This is very subjective and "may" very well depend on the movie you're watching. I picked out "Hugo" because it is, with one “possible” exception, the best 3D cinematography out there ( can’t say for sure because I won’t pay scalpers prices for a 3D Blu Ray disk). I used an early scene in the movie where it's snowing and very blue. The Acers have a decidedly blue tint to them and the DOs are a shade yellower. In this sort of scene, I think I'd give the Acers an edge. Then I compared them in the scene soon afterwards where you first go into the train station and there are a lot of browns and golds. In this scene it was pretty much six of one; half a dozen of the other. When compared to the screen without glasses on, the Acer looked just a shade more blue and the DOs looked just a shade more yellow, I guess I prefer the blue tint over the yellowish, but I was switching the glasses on and off within seconds . If I hadn't been doing that, I don't think I could have told the difference.
Let's just be kind and say the people who designed the Acer glasses are either sadistic, blind, or just didn’t care what they looked like. No one's going to think you're wearing Oakleys when you're rockin the DOs, but at least you don't look like a refugee from a 1970s Elton John concert. No one will probably care much about this, but don’t answer the door while you’re wearing the Acers.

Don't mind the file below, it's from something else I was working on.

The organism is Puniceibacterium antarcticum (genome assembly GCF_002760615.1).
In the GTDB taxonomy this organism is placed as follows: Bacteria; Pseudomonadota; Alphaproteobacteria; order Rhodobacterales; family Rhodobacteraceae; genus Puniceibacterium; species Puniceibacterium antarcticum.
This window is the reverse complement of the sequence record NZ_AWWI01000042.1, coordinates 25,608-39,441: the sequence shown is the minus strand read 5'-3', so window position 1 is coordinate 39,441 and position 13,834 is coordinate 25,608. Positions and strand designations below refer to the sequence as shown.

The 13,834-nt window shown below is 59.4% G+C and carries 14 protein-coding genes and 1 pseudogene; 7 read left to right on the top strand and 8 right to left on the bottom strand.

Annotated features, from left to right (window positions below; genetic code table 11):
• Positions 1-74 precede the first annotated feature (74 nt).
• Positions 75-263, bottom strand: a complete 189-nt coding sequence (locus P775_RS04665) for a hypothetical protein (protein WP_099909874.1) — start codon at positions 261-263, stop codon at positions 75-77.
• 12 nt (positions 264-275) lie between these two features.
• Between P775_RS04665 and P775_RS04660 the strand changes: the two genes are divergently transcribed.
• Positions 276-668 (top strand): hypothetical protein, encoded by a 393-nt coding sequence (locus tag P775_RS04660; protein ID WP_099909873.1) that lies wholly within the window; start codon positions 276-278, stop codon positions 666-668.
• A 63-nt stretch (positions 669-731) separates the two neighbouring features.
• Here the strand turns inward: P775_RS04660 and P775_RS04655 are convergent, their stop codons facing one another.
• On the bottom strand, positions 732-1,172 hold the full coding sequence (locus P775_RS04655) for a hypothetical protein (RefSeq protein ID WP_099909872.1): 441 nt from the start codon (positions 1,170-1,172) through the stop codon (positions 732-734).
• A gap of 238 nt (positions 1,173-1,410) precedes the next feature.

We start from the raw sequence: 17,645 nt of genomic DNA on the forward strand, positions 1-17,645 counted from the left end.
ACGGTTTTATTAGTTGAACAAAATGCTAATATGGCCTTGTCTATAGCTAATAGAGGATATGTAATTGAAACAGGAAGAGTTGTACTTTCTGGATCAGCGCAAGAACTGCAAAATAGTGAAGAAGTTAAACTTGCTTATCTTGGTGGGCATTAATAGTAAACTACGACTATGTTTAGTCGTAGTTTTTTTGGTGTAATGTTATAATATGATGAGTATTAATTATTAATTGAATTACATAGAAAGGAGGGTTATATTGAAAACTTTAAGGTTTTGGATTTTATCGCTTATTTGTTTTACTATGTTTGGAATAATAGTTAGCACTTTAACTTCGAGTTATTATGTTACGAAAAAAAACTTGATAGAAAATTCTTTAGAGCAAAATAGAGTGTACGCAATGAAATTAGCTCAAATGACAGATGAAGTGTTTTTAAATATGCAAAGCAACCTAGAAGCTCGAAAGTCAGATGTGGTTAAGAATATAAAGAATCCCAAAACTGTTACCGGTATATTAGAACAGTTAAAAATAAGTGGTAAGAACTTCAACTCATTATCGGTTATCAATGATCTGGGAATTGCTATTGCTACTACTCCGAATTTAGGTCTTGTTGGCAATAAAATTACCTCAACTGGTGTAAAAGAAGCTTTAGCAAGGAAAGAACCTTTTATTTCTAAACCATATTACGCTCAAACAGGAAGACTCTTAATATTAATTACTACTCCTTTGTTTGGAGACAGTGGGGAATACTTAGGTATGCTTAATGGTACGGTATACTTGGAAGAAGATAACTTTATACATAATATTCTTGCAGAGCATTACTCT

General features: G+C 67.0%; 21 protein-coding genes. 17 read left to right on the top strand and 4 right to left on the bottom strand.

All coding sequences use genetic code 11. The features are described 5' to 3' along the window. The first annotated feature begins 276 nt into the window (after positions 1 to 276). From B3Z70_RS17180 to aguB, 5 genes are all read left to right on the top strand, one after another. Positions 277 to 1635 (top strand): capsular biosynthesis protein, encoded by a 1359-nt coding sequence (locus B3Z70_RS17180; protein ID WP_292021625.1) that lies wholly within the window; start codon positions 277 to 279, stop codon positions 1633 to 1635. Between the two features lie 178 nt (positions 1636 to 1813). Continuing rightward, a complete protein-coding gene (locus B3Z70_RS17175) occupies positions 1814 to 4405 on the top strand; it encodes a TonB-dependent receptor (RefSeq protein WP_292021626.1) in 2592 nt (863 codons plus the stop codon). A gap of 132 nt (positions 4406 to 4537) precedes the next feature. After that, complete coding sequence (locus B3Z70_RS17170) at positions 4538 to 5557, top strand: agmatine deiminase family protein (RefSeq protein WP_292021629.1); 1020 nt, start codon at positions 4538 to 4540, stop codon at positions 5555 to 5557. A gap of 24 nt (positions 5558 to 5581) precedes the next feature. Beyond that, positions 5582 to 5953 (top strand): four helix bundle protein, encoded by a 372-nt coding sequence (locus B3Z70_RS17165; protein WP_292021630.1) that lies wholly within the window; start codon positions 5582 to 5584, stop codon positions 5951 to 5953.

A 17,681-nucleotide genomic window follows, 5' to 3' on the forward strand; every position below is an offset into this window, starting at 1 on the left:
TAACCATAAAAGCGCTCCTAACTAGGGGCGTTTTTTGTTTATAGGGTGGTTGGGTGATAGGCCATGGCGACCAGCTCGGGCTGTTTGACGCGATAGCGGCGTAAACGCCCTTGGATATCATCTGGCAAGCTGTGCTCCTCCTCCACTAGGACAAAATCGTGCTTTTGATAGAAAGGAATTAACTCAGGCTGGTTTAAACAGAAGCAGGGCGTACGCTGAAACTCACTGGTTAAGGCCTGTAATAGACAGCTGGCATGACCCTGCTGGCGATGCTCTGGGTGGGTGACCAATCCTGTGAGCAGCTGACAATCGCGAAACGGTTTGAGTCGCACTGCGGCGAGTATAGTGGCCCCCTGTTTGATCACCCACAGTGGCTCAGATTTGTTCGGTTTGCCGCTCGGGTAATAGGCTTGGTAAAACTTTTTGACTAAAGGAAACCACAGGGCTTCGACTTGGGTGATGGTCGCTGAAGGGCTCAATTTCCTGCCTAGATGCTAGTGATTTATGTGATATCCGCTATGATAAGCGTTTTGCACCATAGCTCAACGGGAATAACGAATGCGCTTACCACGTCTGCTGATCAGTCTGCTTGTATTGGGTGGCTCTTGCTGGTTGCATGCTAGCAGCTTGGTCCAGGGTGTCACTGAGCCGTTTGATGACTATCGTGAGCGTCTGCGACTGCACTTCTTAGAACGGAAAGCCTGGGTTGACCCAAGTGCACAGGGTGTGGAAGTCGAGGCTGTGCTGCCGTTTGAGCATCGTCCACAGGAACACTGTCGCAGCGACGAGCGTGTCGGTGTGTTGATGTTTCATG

I much prefer the rechargeable batteries to the non-rechargeable. I found out that the DOs have Lithium Ion (Li-Ion) batteries which have a long life (2-3 years) even when charged regularly. This leads me to believe they'll last a lot longer than that in DLP glasses. They'll (both) probably outlast our projectors. Li-Ion batteries, by the way, do not suffer from the memory effect (which keeps them from fully charging), but you can't just leave them lying around uncharged for long periods of time or you can run into problems. If you prefer non-rechargeable batteries, buy a bunch of CR2032s??? You don't want your glasses to start messing up halfway through a movie and not have spare batteries around. If you put them in the freezer, it will only slightly extend the life of an alkaline battery. I "really" like the DOs case. It is sturdy and rigid and will protect your glasses. The DO glasses come with a cleaning cloth and a USB charger which will allow you to charge the glasses from any computer with a USB port. The USB power adapter, which you can plug into the wall socket (kind of like the little gizmo for your IPhone), is $10; as are extra cases.